A Case Study in Innovation, Profit, and Sustainability

Amber Johnson Innovation, Strategy, Sustainability

Advocates for corporate sustainability herald a day when green-thinking isn’t just good for the earth, it’s good for the company’s profit margins as well. And certainly this has been the case in some notable examples, such as Interface. When it works best, thinking sustainably drives innovation.

Stu Hart, the sustainability pioneer, argues that for companies to survive, they’ll have to switch to this sort of mindset. Hart addresses the urgency of moving toward sustainable innovation. Companies that embrace it may be the only survivors, he says (click link to see video).

This line of thinking relies on sustainability as a starting point. Out of sustainability grows an interest in (or a necessity for) innovation, and a virtuous cycle of Sustainability > Innovation > Profit is created.

But there are other starting points as well, as the leaders of Elkay have discovered. Elkay is a leading manufacturer in faucets, sinks, water coolers, and kitchen cabinetry. Though the company has a growing interest in sustainability (as part of their corporate value to “Be in Business Forever“), their research team wasn’t searching for a sustainable product line when it stumbled upon the company’s latest innovation in water coolers, the ezH20 water bottle filling station. Instead, the R&D team was just trying to solve a consumer problem: how to refill a water bottle at a traditional water fountain.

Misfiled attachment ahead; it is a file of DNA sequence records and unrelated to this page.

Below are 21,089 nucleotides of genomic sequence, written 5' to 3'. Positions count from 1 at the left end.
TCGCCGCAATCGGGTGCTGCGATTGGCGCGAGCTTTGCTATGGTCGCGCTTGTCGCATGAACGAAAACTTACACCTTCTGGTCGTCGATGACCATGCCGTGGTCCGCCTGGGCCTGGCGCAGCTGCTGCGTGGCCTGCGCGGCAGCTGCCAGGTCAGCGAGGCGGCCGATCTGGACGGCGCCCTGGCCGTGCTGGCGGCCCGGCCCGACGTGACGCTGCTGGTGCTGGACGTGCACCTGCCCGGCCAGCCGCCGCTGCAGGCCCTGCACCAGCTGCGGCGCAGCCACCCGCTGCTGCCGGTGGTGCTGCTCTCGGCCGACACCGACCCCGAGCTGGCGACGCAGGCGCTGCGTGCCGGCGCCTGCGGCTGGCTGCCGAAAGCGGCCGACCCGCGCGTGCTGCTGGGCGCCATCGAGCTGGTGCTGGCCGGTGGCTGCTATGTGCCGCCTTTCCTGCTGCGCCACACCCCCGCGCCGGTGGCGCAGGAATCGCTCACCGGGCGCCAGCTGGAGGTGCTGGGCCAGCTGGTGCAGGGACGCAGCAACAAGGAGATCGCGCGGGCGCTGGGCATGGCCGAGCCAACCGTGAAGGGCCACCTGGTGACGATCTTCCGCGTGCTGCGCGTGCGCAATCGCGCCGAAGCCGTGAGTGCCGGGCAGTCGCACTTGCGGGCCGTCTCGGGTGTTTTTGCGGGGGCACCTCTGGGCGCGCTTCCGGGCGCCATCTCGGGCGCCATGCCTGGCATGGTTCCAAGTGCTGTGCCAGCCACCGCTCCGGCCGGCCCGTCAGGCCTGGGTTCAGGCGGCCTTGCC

In this short video, Elkay CEO Tim Jahnke shares more about the evolution of the ezH20 system, and the difference it’s making on college campuses, and in airports and hospitals across the country. His story is a case study in finding the business advantage in sustainable innovation.

Innovation: The Business Side of Sustainability

(Jahnke’s video is part of our Champions of Responsible Business video series. Visit our YouTube channel to see more videos from Elkay and other leading companies.)

Do you have an example of how sustainability has driven innovation? Or innovation has contributed to sustainability? Share your stories in the comments section below. 

Amber Johnson is the Center for Values-Driven Leadership‘s corporate relations and social media advisor. She is a non-profit and small business communications professional. In addition to blogging about business for the CVDL, Amber writes about other topics on her personal blog

For more details on the Center for Values-Driven Leadership, visit our web site, www.cvdl.org.
Previous ArticleNext Article